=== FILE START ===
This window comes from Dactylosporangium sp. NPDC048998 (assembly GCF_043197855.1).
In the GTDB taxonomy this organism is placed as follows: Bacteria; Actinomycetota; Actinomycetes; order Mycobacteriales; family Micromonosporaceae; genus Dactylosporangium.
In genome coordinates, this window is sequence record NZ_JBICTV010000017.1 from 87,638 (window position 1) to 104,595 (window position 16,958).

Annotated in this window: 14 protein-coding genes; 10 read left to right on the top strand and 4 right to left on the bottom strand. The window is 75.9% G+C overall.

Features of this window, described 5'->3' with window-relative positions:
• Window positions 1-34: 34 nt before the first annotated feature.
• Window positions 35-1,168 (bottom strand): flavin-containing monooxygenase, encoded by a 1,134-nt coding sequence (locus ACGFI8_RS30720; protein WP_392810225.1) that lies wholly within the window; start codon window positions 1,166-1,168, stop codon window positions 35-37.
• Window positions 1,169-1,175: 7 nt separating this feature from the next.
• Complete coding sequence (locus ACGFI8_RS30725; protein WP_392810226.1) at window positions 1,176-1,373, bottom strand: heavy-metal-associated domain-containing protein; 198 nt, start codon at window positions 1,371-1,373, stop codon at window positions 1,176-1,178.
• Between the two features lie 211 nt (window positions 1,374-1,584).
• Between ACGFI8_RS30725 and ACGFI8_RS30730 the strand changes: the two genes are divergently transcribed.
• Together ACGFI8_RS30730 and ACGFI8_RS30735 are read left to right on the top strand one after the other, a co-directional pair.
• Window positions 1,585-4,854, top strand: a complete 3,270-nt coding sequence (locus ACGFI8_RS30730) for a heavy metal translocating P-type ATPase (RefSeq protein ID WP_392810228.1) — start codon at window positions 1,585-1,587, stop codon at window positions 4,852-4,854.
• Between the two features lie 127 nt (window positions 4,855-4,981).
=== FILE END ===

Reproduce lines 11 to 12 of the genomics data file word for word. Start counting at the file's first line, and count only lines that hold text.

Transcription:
• Between ACGFI8_RS30725 and ACGFI8_RS30730 the strand changes: the two genes are divergently transcribed.
• Together ACGFI8_RS30730 and ACGFI8_RS30735 are read left to right on the top strand one after the other, a co-directional pair.